World’s Poorest Being Pushed ‘Closer To The Abyss’ of Famine, Warns WFP Chief
The two Rome-based UN agencies sounded the alarm in a joint report published Friday as the WFP announced that it is scaling up food assistance to an unprecedented 138 million people who face desperate levels of hunger as COVID-19 tightens its grip on some the world’s most fragile countries.
Livelihoods Evaporating The cost of the WFP’s response is estimated at $4.9 billion – representing nearly half the updated COVID-19 Global Humanitarian Response Plan, launched this week - with an additional $500 million special provision to prevent famine in countries most at risk. “Three months ago at the UN Security Council, I told world leaders that we ran the risk of a famine of biblical proportions”, said WFP Executive Director David Beasley. “Today, our latest data tell us that, since then, millions of the world’s very poorest families have been forced even closer to the abyss”, Mr. Beasley said. “Livelihoods are being destroyed at an unprecedented rate and now their lives are in imminent danger from starvation”, he said. “Make no mistake – if we do not act now to end this pandemic of human suffering, many people will die.” 25 Mostly African ‘Hotspots’ Most of the 25 “hotspots” named in the report stretch from West Africa and across the Sahel to East Africa, including the Sahel, as well Democratic Republic of the Congo, Mozambique and Zimbabwe. It also identifies, in the Middle East, Iraq, Lebanon, Syria and Yemen; in Asia, Bangladesh; and in Latin America and the Caribbean, El Salvador, Guatemala, Haiti, Honduras, Nicaragua and Venezuela. Citing some examples, it says that COVID-19 is compounding a raft of existing problems in South Sudan, making the prospect of famine loom ever larger in areas where intercommunal fighting makes humanitarian access tough or impossible. Middle East, Latin America In the Middle East, the pandemic is exacerbating Lebanon’s worst-ever economic crisis, where food insecurity is growing fast not only among citizens, but also 1.5 million Syrians and other refugees. Hardest hit in Latin America are more than five million Venezuelan migrants, refugees and asylum-seekers in neighbouring countries, the report says, adding that worsening economic conditions in host countries could well make matters worse. According to WFP estimates, the number of people living in acute food insecurity in countries affected by conflict, disasters or economic crises could jump from 149 million before the pandemic took hold to 270 million by year’s end if assistance is not provided urgently. Credit - UN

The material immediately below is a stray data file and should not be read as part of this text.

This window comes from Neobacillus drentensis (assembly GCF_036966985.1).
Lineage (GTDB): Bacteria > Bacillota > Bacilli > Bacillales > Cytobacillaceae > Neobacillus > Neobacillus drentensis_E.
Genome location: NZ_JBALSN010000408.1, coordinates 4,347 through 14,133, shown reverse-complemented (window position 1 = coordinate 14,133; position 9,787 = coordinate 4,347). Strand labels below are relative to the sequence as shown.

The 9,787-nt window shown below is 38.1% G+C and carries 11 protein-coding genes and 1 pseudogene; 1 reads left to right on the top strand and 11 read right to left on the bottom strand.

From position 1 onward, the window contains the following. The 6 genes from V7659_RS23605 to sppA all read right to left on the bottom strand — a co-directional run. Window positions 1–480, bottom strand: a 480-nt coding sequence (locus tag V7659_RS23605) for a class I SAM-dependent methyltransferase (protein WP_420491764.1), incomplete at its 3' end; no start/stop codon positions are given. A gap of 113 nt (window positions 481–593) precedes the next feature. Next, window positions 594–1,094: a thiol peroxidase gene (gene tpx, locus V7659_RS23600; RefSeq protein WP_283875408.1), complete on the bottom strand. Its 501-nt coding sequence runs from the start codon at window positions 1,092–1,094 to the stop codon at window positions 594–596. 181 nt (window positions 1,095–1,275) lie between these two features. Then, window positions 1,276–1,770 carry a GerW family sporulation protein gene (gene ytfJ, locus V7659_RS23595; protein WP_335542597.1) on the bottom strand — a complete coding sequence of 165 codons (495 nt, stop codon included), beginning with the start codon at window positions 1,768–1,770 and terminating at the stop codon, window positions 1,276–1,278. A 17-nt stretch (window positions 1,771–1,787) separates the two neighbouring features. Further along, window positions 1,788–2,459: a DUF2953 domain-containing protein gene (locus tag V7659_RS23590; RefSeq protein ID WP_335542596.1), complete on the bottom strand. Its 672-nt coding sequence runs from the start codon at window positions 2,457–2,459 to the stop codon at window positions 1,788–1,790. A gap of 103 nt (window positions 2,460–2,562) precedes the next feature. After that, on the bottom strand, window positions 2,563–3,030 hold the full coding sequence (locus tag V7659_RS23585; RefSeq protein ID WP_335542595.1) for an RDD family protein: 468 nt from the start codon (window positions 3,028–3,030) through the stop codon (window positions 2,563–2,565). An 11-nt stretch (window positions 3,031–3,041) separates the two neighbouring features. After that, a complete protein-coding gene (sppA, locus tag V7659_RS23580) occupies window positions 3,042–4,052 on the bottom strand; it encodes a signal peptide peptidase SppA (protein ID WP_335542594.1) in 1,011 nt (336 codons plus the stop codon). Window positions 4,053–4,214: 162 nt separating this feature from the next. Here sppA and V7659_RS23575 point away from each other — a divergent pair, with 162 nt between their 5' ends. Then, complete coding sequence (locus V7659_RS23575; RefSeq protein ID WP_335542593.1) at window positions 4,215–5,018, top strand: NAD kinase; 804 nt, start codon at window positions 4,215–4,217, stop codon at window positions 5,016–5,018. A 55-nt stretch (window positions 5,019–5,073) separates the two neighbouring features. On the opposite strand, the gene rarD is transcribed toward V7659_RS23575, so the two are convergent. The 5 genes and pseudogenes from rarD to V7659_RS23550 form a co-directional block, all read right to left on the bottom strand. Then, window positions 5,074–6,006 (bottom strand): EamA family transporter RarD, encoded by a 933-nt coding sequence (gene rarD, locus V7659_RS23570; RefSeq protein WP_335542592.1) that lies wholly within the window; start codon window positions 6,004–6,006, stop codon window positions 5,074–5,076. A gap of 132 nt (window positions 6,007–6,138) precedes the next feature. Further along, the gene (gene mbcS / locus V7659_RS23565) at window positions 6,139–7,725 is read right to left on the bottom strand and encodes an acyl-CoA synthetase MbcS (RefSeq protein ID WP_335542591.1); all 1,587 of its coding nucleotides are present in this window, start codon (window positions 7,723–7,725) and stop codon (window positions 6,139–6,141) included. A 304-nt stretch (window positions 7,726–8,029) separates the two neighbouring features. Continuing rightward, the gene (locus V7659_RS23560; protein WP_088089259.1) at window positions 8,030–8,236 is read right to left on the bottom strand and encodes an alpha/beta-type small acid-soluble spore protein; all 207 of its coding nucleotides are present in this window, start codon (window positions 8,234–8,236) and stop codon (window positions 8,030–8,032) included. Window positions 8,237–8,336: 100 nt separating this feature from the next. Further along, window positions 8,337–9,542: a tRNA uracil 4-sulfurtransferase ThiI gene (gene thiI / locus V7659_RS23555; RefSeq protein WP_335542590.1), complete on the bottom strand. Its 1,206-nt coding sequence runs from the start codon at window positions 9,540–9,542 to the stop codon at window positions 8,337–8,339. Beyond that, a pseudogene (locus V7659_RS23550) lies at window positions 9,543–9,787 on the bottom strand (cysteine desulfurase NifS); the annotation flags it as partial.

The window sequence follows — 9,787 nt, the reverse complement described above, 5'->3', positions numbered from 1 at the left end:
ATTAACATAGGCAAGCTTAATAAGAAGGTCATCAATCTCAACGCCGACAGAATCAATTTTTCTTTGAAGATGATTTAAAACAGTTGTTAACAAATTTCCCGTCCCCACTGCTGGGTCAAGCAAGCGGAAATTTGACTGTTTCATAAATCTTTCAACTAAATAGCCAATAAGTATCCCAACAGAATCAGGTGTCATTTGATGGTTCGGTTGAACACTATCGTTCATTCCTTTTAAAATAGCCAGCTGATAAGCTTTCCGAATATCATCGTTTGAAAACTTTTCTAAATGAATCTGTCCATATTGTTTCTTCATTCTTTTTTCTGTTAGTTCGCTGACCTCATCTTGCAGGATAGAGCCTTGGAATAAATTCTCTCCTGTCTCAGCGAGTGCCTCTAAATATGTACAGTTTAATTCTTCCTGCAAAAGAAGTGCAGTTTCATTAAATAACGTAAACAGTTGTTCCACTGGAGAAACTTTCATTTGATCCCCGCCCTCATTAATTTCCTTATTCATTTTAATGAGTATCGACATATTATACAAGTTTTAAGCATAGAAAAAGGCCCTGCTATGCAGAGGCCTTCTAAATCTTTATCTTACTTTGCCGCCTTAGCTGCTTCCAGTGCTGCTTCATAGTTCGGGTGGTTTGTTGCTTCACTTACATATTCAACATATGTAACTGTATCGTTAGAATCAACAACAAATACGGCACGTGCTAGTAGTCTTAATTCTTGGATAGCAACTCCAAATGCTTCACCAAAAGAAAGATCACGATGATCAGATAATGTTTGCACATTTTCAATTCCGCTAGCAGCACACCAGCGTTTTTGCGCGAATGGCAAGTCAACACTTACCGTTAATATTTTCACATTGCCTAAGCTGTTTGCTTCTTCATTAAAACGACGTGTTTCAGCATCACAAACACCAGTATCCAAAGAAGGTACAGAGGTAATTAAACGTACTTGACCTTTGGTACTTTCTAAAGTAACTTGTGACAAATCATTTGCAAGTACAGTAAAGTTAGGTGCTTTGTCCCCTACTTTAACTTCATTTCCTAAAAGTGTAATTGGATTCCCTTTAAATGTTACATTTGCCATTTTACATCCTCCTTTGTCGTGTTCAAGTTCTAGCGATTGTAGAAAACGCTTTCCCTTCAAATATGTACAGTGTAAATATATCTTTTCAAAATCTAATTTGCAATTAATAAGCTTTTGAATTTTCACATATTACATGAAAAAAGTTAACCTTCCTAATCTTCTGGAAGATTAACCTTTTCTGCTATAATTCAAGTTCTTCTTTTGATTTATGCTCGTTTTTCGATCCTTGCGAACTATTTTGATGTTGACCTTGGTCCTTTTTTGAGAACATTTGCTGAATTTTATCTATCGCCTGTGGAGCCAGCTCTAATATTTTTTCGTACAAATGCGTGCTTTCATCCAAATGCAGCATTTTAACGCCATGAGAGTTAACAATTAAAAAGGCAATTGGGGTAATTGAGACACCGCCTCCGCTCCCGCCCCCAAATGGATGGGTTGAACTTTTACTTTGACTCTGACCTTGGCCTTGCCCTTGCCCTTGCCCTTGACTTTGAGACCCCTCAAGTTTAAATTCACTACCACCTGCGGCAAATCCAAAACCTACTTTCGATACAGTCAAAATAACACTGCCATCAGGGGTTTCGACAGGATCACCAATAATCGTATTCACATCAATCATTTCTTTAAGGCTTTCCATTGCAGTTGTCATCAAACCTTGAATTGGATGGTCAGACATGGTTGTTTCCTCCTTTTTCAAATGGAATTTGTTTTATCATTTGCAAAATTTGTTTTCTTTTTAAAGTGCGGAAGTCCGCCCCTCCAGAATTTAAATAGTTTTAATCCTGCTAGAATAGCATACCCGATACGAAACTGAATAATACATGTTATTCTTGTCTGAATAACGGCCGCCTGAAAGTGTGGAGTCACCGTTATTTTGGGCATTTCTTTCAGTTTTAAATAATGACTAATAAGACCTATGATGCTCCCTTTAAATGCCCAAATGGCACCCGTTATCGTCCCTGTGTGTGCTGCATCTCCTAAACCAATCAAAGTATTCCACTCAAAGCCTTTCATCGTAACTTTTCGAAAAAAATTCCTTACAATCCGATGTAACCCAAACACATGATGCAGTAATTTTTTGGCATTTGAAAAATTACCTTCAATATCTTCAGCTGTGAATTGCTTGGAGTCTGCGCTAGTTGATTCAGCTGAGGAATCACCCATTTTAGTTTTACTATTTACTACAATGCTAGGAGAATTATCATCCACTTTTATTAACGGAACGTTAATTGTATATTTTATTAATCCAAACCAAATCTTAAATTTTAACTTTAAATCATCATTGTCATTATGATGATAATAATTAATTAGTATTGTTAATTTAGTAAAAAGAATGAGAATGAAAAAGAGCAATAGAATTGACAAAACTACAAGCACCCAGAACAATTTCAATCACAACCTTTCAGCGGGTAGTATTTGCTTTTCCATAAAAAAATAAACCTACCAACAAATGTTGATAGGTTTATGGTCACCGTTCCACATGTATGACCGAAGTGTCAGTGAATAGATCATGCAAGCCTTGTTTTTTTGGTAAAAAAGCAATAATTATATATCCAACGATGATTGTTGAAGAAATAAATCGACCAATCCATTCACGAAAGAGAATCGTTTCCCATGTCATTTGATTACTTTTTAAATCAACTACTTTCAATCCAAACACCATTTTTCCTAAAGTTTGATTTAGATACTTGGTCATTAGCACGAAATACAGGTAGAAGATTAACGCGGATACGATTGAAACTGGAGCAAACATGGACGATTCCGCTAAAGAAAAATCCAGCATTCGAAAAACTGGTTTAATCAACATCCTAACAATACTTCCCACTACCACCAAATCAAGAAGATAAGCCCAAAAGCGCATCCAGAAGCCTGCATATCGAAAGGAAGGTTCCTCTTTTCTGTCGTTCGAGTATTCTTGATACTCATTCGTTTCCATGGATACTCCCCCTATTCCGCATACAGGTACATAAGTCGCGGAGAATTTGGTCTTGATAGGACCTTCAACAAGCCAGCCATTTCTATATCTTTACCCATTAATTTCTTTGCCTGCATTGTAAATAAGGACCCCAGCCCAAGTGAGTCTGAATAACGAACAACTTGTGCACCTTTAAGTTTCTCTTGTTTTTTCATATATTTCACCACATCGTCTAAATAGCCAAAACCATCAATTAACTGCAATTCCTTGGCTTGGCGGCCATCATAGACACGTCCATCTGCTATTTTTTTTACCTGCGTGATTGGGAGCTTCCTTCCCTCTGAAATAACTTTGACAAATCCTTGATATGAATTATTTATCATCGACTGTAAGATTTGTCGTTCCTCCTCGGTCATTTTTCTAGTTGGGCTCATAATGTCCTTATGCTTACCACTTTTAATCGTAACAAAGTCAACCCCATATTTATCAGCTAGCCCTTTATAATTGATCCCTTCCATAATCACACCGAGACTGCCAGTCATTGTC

@FAO & @WFP identified 27 countries heading for #COVID19-driven food crises.— FAO Newsroom (@FAOnews) July 17, 2020
"Hotspot countries" are at high risk of significant food security deteriorations, including rising numbers of people pushed into acute hunger.
https://t.co/W9Jb0iCGUS #fightfoodcrises pic.twitter.com/2TY1fFQInc